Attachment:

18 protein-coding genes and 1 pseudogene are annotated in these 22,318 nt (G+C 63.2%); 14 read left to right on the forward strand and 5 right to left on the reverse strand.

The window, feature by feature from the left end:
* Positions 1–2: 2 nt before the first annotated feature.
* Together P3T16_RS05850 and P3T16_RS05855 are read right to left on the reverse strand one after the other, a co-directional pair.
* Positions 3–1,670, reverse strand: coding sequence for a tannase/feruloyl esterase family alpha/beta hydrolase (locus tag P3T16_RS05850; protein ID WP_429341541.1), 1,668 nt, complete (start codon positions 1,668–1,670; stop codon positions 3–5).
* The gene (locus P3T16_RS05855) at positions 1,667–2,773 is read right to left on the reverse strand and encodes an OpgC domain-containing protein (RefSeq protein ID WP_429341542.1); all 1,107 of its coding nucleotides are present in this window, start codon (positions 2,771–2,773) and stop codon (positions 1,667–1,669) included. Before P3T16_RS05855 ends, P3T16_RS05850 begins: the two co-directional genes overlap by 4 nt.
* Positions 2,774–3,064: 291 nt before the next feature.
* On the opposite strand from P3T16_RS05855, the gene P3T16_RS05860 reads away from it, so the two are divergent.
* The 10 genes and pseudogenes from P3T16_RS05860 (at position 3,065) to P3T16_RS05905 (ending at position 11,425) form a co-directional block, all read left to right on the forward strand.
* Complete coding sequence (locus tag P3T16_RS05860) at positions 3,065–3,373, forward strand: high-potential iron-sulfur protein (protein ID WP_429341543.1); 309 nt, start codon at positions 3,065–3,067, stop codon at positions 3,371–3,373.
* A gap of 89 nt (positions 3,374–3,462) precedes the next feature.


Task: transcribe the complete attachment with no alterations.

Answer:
18 protein-coding genes and 1 pseudogene are annotated in these 22,318 nt (G+C 63.2%); 14 read left to right on the forward strand and 5 right to left on the reverse strand.

The window, feature by feature from the left end:
* Positions 1–2: 2 nt before the first annotated feature.
* Together P3T16_RS05850 and P3T16_RS05855 are read right to left on the reverse strand one after the other, a co-directional pair.
* Positions 3–1,670, reverse strand: coding sequence for a tannase/feruloyl esterase family alpha/beta hydrolase (locus tag P3T16_RS05850; protein ID WP_429341541.1), 1,668 nt, complete (start codon positions 1,668–1,670; stop codon positions 3–5).
* The gene (locus P3T16_RS05855) at positions 1,667–2,773 is read right to left on the reverse strand and encodes an OpgC domain-containing protein (RefSeq protein ID WP_429341542.1); all 1,107 of its coding nucleotides are present in this window, start codon (positions 2,771–2,773) and stop codon (positions 1,667–1,669) included. Before P3T16_RS05855 ends, P3T16_RS05850 begins: the two co-directional genes overlap by 4 nt.
* Positions 2,774–3,064: 291 nt before the next feature.
* On the opposite strand from P3T16_RS05855, the gene P3T16_RS05860 reads away from it, so the two are divergent.
* The 10 genes and pseudogenes from P3T16_RS05860 (at position 3,065) to P3T16_RS05905 (ending at position 11,425) form a co-directional block, all read left to right on the forward strand.
* Complete coding sequence (locus tag P3T16_RS05860) at positions 3,065–3,373, forward strand: high-potential iron-sulfur protein (protein ID WP_429341543.1); 309 nt, start codon at positions 3,065–3,067, stop codon at positions 3,371–3,373.
* A gap of 89 nt (positions 3,374–3,462) precedes the next feature.